Israeli researchers develop algorithm to predict infectious diseases

The researchers turned their attention to diagnosing the onset of tuberculosis, caused by bacteria that can hide dormant in the body for years.

An HIV-positive and tuberculosis patient lies on a stretcher at the Jose Gregorio Hernandez hospital in Caracas

Researchers at the Weizmann Institute of Science claim they have developed an algorithm to predict the onset of infectious diseases, including tuberculosis.

While in certain cases the immune system can kill bacteria and, in other cases, bacteria can overcome immune defenses, there are diseases like tuberculosis where bacteria can lie dormant for years - sometimes causing disease at a later stage and sometimes remaining in hibernation.

Testing a hypothesis as to whether the future development of diseases is determined within the first 24-48 hours after infection, scientists led by Dr. Roi Avraham from the institute’s Biological Regulation Department used a method developed at the institute to sequence gene activity in real meetings between thousands of immune cells and Salmonella bacteria.

Unlike in standard laboratory tests, the method enabled researchers to see the responses of cells to the bacteria and map out activation profiles of each cell. Confirming their hypothesis, researchers identified different responses and patterns from the initial meetings between the cells and bacteria, and their later outcomes.

Building on their single-cell sequencing for Salmonella infection, the researchers developed an algorithm - based on a method known as deconvolution - to extract similar information of individual cell properties from standard blood test data sets.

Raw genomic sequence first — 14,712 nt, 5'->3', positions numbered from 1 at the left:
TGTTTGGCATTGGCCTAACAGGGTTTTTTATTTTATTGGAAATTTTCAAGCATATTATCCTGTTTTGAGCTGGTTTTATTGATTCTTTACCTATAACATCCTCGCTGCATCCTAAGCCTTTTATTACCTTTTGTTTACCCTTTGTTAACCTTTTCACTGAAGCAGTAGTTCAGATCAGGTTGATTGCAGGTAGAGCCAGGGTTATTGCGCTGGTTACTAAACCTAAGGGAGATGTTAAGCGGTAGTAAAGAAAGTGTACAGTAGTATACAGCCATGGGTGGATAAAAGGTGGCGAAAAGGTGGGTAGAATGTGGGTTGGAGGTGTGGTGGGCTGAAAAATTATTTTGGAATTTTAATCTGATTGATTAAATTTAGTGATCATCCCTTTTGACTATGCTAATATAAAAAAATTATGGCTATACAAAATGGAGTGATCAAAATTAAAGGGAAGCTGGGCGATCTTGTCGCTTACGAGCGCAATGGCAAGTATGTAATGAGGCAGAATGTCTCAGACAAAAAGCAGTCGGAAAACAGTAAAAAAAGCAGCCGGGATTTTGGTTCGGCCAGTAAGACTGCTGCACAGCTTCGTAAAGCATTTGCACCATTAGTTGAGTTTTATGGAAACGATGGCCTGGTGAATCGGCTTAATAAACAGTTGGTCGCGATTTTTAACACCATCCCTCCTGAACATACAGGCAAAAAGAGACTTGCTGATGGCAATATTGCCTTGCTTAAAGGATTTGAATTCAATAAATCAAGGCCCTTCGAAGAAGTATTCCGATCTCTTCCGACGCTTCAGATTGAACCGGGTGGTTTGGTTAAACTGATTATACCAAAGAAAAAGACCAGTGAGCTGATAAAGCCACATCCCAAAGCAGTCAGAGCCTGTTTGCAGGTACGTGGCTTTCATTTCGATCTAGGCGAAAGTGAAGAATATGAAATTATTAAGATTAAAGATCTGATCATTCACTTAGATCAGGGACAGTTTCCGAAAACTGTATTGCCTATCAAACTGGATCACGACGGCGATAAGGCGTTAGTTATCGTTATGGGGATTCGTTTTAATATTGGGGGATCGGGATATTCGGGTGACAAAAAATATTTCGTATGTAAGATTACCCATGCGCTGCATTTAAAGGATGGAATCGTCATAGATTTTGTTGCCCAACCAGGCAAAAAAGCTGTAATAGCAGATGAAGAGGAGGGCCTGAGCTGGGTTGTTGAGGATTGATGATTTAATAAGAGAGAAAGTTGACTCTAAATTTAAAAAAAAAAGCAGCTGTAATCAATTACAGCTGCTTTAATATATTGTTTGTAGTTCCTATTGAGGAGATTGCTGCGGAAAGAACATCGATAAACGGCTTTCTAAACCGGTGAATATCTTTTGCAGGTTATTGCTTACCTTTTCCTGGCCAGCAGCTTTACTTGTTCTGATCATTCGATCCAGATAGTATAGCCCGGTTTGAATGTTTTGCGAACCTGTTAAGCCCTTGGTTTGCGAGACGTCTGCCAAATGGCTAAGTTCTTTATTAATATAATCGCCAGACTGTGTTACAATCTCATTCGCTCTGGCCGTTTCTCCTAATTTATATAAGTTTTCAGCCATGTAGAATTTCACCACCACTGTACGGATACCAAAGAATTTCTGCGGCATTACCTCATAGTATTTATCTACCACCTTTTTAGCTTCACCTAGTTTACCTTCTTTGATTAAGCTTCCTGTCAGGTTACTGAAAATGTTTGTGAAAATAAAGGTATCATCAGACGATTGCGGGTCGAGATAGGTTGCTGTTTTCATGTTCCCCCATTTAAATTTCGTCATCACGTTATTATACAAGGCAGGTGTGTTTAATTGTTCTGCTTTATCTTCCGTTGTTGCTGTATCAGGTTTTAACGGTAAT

"The algorithm we developed can not only define the ensemble of immune cells that take part in the response, it can reveal their activity levels and thus the potential strength of the immune response," said Dr. Noa Bossel Ben Moshe, who co-led the research together with Dr. Shelly Hen-Avivi in Avraham's group.

The algorithm was first tested in blood samples taken from healthy people from the Netherlands. Some samples were infected with Salmonella bacteria and the immune response recorded. While existing genomic analysis methods did not uncover differences between groups, the algorithm revealed significant differences that were tied to subsequent variations in bacteria-killing abilities.

The researchers then turned their attention to diagnosing the onset of tuberculosis, caused by bacteria that can hide dormant in the body for years.

Utilizing a British blood test database following patients and carriers for a period of two years – enabling the application of the algorithm to both groups and the subset that shifted from carrier to disease onset during that time – researchers found that the activity levels of immune cells called monocytes could predict the onset or future course of the disease.

"The algorithm is based on the ‘first impressions’ of immune cells and Salmonella, which cause a very different type of illness than mycobacterium tuberculosis," said Hen-Avivi.

"Still, we were able to predict early on which of the carriers would develop the active form of the disease."

While antibiotic resistance poses a major challenge to treating tuberculosis today, the researchers believe their algorithm could boost the success of treatment.

"If those who are at risk of active disease could be identified when the bacterial load is smaller, their chances of recovery will be better," said Avraham.

"And the state medical systems in countries where tuberculosis is endemic might have a better way to keep the suffering and incidence of sickness down while reducing the cost of treatment."

Avraham's team now intends to continue their research, expanding their database on tuberculosis and also other pathogens, to refine their algorithm and develop tools that may be used in the future to predict the development and course of a number of infectious diseases.